it? Is there an "escape velocity" associated with every mass of
- Event horizon: Comprehension is drawn towards any mass of significance.
If this significance lies beyond a critical mass, is it possible to escape
from it? Is one drawn in, as into a blackhole? Does it effectively create
an event horizon? Not only is it invisible from a distance, but any perception
from within it would then be unable to detect anything outside it. The more
extreme groups and belief systems would seem to evoke behaviour of this kind.
- Movement: How do people "move" within social systems and within
bodies of knowledge and belief? What is a voyage of discovery? What is a
psychological journey? What is the context or framework within which people
move? What is a shift of awareness?
- Relativity: For people and groups following particular trajectories, how
are they to understand their relationship to those on other trajectories?
Is speed of comprhension a major constraint to any meaningful communication?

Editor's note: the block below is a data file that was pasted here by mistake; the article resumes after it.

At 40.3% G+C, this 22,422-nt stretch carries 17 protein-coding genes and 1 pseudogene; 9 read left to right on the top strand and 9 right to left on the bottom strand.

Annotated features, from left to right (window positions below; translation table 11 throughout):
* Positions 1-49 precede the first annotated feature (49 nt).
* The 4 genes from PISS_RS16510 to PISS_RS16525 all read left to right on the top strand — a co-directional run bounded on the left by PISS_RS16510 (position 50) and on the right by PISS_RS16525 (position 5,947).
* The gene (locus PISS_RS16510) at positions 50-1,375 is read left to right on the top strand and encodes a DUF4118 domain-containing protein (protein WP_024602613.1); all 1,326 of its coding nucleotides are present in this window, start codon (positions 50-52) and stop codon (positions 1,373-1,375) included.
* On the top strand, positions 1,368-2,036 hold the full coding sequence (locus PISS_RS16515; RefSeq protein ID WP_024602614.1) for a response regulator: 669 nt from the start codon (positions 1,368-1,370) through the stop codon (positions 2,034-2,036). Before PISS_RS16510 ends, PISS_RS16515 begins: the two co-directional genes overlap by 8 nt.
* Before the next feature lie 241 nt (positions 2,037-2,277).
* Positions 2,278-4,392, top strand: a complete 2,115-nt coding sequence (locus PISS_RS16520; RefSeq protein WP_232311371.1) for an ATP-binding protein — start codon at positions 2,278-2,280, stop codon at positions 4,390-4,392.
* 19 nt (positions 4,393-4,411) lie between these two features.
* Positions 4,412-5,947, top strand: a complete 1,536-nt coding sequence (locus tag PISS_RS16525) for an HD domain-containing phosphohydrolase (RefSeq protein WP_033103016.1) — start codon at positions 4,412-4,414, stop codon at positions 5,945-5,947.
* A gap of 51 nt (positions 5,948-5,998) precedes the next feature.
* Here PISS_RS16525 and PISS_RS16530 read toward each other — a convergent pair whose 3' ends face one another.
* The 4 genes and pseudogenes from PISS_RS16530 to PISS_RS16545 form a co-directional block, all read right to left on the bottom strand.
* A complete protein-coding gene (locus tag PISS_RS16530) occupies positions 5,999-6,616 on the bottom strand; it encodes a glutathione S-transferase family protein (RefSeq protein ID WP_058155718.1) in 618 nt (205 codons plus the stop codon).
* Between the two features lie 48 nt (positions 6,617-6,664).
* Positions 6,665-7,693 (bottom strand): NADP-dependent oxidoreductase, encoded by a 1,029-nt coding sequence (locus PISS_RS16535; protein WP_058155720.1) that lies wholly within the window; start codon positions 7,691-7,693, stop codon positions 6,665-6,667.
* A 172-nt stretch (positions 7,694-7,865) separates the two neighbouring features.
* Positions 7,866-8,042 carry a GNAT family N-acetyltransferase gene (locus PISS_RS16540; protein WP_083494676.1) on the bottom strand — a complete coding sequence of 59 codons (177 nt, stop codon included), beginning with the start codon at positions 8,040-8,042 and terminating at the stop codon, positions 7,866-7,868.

Is much of what is perceptible as new knowledge from any perspective the product
of initiatives long superseded by those who engendered them?
These examples suggest that it is worthwhile exploring insights hidden in
concepts that have seemingly been articulated for other purposes -- and which
may be the treasured monopoly of particular disciplines.
Through their support for the assumption noted above, disciplines have effectively
legitimated a "copyright" on insights for their own exclusive use.
As with corporate patenting, this proprietory approach to concepts has become
a means to inhibit free use of insights which are the shared heritage of humankind.
Disciplines require a form of license fee, implying involvement of one of
their qualified practitioners, before the concepts can be used -- a pattern
articulated by priesthoods before them.
The challenge is discovering how to mine the product of disciplined thought
for insights intrinsic to our pattern of behaviour.
Clues are perhaps to be found in ways of understanding through simple versus
complex models. The simplest patterns of thought tend to reflect the inorganic
structure of atoms, molecules and particles. The simplest non-linear, "organic"
structures reflect properties of amoeba and other single celled organisms.
The range of species then constitute a veritable library of patterns of behaviour
and environmental response.